2. Jim Kovarik, GM of AOL Travel
  3. Jasper Malcolmson, Vice President and General Manager, Yahoo! Travel and Shopping
Jasper Malcolmson asked the question that was on my mind, "Troogle? When are you getting into the travel business?"

Tim -

"I don't think there will be a Troogle. There are some spaces that are clear, and they anticipate that. Google would have a hard time doing super specific business. We would love to get travel info to the customer faster, but they are not planning on tackling the market specifically."

Do you buy it, will we see Google selling travel anytime soon?

December 6, 2007

The 5 Essentials for Online Video Tutorials

I have been creating tutorial videos for Rezgo recently and have viewed several others on the internet, here are some essentials for making effective and interesting tutorial videos:

  1. Smile when you talk - You can really tell the difference in your voice if you are smiling or if you have a straight face. No one wants to listen to 10 minutes of droning.
  2. Zoom in - Don't have a full screen perspective for your entire video, show some movement and move the video frame to where the action is.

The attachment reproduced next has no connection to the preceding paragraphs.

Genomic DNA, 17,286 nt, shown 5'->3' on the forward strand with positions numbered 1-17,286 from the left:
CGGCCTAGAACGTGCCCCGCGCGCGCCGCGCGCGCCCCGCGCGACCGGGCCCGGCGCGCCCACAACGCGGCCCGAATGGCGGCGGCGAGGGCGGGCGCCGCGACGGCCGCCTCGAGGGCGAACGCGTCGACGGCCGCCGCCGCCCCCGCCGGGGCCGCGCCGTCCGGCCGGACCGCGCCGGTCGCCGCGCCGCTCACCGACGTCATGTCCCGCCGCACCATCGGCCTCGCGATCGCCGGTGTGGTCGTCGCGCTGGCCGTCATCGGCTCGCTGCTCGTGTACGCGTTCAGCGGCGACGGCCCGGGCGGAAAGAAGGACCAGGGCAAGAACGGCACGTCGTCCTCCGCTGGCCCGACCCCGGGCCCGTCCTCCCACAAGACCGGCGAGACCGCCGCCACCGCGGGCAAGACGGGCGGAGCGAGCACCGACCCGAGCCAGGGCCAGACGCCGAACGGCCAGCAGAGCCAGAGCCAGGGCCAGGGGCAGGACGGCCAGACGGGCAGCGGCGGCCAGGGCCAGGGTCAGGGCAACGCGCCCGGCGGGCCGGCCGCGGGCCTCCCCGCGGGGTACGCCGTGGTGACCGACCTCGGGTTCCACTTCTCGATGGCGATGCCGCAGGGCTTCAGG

3. Highlight your pointer - It is difficult to follow a small pointer in a small video screen, add some highlight to help the viewer follow your mouse.
  4. Add music - A little background music helps to fill in those pauses in the voice, it shouldn't be too distracting, but should still be upbeat.
  5. Keep it short - Break up you tutorials into small digestible chunks. Don't assume that people have an hour to setup a system or account, break it up. There is a sense of accomplishment in completing small steps along the way, your viewers will appreciate it.
Here is what I have done thus far, you can see the progression of my own work as the first tutorials don't use all of my suggestions, but they get better with experience. What do you think?

December 3, 2007

wCities and the Mobile Guide

Recently at PhoCusWright 2007, I was introduced to a company that is leveraging the power of mobile devices with travel guides, this company is wCities. This San Fransisco based company is making inroads in the convergence of traditional media with technology.

Gone are the days of the cumbersome destination guide, now all the information you need on attractions, events, hotels, movies and nightlife for a growing number of cities all around the world can be loaded into your iPod, mobile phone, or Blackberry.